When it comes to successful sales, what you don’t know about competitors can hurt you.
Jack, your top advertising salesperson, has just told you of his latest sale – a 13 week contract to Tom’s Bakery. This has been a tough selling job and Jack is very proud of his accomplishment.
Now, as you might expect, Tom is going to carefully check the response to his ad, even though Jack has sold him on the idea of a campaign to tell the story of his business and that readership will be like a snowball, slowly building as time goes by.
A Predictable Reaction From Other Media
In the days following the first ad of the 13 week campaign, Tom is inundated not by customers, but by a cable TV salesperson, two radio station people, a daily newspaper salesperson, and a woman from the local billboard company. All these people say that their medium can do better in reaching Jack’s audience, both in terms of numbers and cost.
By the time Jack goes back to Tom the following week, Tom has developed a certain amount of doubt about the wisdom of his 13 week contract, particularly since the customer response to his first ad was less than overwhelming. Jack does his usual job of reselling Tom. The second ad insertion passes and the response isn’t bad, but the onslaught of competing media goes on, representing an ever present threat.
Jack Needs Some Help To Counter-Act Other Competition
Keeping communication lines open and active between your publication and its advertisers is imperative to offset competitive claims which are frequently aimed at undermining the Advertiser’s confidence in your sales arsenal. An excellent devices is a monthly newsletter from the publisher giving upbeat data about your paper: news features, success stories about advertisers, information about upcoming special promotion sections, community events sponsored by your publication, etc.
Another valuable service would be to provide source material from Trade Associations Publications devoted to retailing and marketing. Another wise move is for the Publisher to subscribe to these various publications to understand the inside aspects of the advertiser’s business, as well as providing information for the newsletter.
What About Marketing Seminars?
The publisher can achieve a huge public relations hit by sponsoring a seminar for his inactive, regular, and prospective customres. The end effect is to have the customers far more receptive to his salespeople and less inclined to look around at other competing media competition. This program can be conducted by an outside marketing expert who has the expertise to conduct such a seminar, or by a member of your top management. A good agenda might be:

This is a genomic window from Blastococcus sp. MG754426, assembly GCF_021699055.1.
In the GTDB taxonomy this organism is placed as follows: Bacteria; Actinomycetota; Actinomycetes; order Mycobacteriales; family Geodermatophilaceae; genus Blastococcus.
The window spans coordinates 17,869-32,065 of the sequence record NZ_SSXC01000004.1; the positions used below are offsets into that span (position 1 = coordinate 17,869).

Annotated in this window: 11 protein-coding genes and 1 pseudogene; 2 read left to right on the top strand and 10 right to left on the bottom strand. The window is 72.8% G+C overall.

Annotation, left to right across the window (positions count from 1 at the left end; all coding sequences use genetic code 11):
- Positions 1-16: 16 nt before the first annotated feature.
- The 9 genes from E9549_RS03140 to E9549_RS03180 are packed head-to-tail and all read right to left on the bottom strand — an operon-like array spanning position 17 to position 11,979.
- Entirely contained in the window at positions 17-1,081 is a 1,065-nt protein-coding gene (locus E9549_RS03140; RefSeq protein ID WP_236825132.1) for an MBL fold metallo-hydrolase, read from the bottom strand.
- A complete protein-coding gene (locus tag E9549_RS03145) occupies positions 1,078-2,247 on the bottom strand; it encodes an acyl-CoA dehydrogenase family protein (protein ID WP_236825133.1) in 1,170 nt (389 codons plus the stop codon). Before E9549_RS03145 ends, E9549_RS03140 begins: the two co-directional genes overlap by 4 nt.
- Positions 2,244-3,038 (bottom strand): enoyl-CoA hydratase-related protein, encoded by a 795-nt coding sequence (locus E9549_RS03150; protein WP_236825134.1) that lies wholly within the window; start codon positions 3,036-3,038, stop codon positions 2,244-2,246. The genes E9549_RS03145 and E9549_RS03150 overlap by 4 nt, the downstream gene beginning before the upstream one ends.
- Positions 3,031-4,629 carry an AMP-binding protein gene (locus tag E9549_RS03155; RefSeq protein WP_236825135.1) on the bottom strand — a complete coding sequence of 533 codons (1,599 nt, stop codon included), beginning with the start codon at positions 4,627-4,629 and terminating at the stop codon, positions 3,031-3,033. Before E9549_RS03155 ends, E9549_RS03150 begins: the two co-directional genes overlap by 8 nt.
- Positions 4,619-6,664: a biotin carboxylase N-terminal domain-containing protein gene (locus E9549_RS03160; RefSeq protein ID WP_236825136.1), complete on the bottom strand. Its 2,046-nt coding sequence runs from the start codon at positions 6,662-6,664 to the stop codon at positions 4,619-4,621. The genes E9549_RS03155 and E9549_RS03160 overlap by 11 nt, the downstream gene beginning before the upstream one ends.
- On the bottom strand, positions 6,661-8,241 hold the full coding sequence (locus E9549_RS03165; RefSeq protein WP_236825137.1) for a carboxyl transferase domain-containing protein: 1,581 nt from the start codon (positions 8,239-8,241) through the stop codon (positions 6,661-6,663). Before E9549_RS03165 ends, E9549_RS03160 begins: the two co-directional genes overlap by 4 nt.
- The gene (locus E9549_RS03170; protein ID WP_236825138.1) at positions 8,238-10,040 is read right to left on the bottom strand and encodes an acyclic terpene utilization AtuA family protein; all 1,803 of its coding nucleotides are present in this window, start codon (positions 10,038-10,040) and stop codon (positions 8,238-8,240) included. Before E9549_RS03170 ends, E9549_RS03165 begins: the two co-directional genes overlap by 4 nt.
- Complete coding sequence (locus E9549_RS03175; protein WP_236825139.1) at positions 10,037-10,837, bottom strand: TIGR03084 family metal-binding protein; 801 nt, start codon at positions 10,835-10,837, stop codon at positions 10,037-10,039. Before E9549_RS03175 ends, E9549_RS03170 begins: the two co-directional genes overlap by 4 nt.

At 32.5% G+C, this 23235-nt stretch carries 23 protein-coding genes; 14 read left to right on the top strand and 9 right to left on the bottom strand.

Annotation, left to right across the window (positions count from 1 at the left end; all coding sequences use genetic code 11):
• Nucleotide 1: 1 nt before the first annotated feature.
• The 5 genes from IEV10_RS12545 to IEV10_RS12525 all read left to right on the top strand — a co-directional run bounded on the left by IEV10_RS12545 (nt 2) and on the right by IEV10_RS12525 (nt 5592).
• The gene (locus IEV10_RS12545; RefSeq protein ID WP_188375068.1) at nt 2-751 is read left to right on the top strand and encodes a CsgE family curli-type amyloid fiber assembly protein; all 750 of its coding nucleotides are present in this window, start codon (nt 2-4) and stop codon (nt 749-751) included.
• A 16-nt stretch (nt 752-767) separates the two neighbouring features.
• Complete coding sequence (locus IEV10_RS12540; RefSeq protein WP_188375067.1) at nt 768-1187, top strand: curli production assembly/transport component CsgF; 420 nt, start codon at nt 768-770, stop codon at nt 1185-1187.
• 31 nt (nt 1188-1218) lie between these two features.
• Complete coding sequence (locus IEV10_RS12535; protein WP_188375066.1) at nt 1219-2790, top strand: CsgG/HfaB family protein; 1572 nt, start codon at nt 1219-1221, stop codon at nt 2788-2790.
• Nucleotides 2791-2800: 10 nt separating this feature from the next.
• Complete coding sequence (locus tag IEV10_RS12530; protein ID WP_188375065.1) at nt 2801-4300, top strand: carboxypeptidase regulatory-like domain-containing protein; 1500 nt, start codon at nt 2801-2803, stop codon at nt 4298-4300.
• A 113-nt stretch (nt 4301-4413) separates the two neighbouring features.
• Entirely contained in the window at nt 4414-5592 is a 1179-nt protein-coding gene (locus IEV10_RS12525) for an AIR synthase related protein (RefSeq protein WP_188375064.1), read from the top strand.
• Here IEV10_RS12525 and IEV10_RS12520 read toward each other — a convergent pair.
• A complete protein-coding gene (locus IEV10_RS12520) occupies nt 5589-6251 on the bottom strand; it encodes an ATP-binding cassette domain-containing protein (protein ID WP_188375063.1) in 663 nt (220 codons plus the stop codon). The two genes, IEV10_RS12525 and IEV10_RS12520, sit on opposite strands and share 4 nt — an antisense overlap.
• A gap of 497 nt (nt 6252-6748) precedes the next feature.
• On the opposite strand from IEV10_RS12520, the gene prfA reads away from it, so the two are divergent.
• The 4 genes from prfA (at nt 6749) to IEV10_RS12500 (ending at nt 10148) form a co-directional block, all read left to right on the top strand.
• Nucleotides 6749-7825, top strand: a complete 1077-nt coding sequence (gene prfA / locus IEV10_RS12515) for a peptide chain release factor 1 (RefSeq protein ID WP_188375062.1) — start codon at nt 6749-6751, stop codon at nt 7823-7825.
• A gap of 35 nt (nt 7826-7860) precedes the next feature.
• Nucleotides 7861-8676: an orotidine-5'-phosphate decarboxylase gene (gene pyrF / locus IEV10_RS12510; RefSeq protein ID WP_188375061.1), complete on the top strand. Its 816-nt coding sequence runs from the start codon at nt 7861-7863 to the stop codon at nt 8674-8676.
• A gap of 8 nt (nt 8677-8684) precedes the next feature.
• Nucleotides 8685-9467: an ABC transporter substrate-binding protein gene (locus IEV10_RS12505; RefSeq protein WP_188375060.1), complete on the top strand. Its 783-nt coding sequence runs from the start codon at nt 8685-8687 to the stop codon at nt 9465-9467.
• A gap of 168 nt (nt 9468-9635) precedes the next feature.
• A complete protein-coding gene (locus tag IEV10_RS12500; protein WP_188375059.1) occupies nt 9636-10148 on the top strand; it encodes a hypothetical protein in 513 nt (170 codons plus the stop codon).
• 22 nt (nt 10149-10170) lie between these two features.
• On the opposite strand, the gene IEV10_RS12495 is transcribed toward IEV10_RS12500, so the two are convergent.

The psychology of advertising – Why do people advertise? How to build a great campaign. How to develop a yearly marketing plan. Understanding media – advantages and disadvantages. Nuts and bolts of good ad design – Examples of good and bad ads. Small group workshop exercise – Designing a kick-off ad of a campaign.
Advertising Is War
Would a General fight a war without knowing the size, composition and disposition of the opposing forces? Salespeople with inside knowledge of their competitor’s strengths and weaknesses are better able to understand their own and adjust selling strategy accordingly. Conventions, trade shows, seminars and other professional meetings can afford you a perfect opportunity to talk with your competitors. Regular attendance at ad club and Chamber of Commerce meetings can bring you face-to-face with representatives of competitive media. Don’t be afraid to share some information about your publication as well . . . . you don’t want to come across as an interviewer asking a lot of questions.
Victory in media warfare belongs to the creative advertising salesperson who can write good campaigns, control budgets, develop more meaningful relationships, worry about the customer’s image, and constantly study competing media. Add constant pre-occupation with strategy and you have a good assault concept. As a final note, positive selling – selling your own publication instead of downgrading other salespeople and criticizing your competitors, has always been a good sales guideline. Advertising prospects expect you to sell your own publication. Understandably enough, they do not want to appear foolish for buying competitive media. The bottom line is that you present yourself and your publication in such a way that you effectively counter-act other media.